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Kali Tiger Reserve to house Karnataka's first wildlife research centre

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Last Updated : 10 April 2022, 01:14 IST

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The Kali Tiger Reserve (KTR) in Uttara Kannada district is all set to house the state’s first Wildlife Research and Training Centre.

The centre, which is expected to start functioning from May end, will come in handy in two ways.

First, it will help Forest Department officials to make decisions based on scientific data for better human-animal conflict mitigation; second, the centre will help its frontline workers such as Range Forest Officer (RFO) and their deputies to conduct research work on the flora and fauna of their choice.

The centre will house a laboratory, library, deep freezers and other scientific equipment required to conduct studies.

Speaking to DH, KTR Field Director Maria Christu Raj said wildlife management is primarily a scientific process.

“It is important that an enabling environment is available for a deeper understanding of the management interventions and their impact. This centre is expected to fill the current gap in management centric research in Forest Department,” said Raj.

He said the centre will have a dedicated team of forest officials who will conduct research and generate data on top predators like tiger, leopard as well as its prey base, water sources, grazing areas and habitat.

Training centre

Canara Circle Chief Conservator of Forest Yatish Kumar said the main aim of establishing the centre is to promote scientific temperament among frontline workers in understanding the forest ecology and also to give them a platform to take up research work.

“Many of our frontline staff are conducting scientific studies on frogs, spiders, birds, orchids and other flora and fauna species. This centre will help them channelise their efforts in a scientific manner,” he said.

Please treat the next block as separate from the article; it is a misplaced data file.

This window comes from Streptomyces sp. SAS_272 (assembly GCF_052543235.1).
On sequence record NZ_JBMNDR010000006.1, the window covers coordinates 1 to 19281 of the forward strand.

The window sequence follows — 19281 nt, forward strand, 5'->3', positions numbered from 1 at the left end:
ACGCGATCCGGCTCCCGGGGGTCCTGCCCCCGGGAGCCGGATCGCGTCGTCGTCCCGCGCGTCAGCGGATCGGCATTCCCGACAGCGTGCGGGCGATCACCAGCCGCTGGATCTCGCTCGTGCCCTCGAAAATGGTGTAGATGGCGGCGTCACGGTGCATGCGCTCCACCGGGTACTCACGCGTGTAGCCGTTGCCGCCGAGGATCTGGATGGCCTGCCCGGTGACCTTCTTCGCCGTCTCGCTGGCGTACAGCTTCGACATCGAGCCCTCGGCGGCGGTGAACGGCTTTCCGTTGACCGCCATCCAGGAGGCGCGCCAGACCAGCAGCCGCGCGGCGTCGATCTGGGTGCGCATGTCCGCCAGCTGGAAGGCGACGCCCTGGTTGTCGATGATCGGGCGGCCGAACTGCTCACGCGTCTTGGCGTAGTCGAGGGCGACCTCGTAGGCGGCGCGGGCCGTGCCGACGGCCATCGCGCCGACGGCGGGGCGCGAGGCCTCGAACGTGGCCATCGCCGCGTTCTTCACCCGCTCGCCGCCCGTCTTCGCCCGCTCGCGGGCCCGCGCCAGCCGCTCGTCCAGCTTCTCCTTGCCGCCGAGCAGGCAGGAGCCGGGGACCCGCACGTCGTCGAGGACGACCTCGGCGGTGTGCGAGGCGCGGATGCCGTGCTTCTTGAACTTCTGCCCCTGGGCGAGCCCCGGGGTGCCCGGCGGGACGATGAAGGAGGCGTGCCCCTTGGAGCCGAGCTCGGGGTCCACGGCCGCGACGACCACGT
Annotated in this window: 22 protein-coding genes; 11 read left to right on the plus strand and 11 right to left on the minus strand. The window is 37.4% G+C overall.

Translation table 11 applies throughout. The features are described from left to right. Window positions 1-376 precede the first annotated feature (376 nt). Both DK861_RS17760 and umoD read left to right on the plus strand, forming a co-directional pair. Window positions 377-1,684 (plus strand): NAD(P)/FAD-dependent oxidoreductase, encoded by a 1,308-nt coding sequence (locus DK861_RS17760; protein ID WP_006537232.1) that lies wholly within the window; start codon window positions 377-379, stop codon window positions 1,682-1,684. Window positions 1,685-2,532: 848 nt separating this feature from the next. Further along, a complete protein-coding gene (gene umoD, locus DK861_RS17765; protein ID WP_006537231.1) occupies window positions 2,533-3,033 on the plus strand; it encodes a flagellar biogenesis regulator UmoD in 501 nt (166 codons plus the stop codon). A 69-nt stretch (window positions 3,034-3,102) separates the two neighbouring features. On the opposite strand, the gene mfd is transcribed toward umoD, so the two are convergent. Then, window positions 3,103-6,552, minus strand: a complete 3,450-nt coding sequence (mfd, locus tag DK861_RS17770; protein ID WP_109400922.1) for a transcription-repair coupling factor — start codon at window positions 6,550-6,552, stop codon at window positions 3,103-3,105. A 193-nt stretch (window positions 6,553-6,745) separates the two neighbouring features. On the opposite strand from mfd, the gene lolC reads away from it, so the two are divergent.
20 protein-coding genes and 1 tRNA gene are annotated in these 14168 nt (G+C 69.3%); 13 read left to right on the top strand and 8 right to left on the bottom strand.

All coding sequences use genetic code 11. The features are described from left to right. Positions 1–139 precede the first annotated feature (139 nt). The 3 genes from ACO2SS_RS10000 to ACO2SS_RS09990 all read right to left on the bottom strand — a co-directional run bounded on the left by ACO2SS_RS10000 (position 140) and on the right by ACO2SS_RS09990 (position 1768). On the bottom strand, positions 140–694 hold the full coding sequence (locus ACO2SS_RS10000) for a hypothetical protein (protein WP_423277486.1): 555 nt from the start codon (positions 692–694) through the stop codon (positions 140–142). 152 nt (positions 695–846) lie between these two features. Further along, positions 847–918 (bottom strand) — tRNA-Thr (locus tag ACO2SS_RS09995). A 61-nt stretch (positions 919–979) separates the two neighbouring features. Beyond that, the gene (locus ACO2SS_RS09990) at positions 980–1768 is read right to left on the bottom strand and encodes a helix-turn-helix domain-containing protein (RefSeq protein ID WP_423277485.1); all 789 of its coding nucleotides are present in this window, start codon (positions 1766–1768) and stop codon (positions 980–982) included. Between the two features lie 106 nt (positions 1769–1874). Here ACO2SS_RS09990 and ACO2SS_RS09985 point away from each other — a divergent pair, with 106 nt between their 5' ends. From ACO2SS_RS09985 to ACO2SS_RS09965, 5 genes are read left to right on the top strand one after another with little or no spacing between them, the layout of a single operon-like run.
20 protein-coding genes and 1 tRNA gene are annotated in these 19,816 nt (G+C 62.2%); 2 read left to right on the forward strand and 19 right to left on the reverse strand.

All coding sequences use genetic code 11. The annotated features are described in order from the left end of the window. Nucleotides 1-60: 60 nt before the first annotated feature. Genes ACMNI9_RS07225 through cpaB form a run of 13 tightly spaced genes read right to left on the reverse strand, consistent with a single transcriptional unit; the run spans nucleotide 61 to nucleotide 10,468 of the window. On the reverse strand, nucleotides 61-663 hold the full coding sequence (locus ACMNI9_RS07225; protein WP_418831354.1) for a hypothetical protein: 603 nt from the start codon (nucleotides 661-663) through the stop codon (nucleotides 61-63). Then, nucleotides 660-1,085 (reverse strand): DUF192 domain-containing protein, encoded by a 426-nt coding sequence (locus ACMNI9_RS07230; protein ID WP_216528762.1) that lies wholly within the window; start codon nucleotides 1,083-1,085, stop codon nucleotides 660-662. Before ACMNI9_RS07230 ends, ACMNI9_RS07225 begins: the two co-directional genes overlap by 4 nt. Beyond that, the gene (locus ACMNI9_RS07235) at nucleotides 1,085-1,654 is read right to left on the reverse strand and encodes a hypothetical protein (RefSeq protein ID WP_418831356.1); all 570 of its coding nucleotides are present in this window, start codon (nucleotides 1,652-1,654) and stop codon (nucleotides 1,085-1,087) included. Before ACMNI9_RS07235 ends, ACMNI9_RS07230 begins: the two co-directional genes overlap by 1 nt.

The centre will also facilitate outside researchers to conduct their studies, he added.

The department has renovated an abandoned heritage building at Dandeli for housing the centre. The State Forest Department and Compensatory Afforestation Fund Management and Planning Authority have allocated Rs 1.75 crore for the purchase of equipment and office needs.

Sources in the forest department informed DH that several states including Tamil Nadu, Assam, Madya Pradesh, Kerala and Uttarakhand have training centres focusing on wildlife matters. However, the proposed research centre at KTR would be unique in terms of research work.

Dr Prachi Mehta, Director of Pune-based Wildlife Research and Conservation Society, whose team is conducting a research on hornbills at KTR, said such fully-equipped research centres will help researchers come up with better studies as they need not worry about logistics.

“The biggest beneficiaries of this centre would be budding researchers, who most of the time work on a stingy budget,” she said.

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Published 09 April 2022, 19:31 IST

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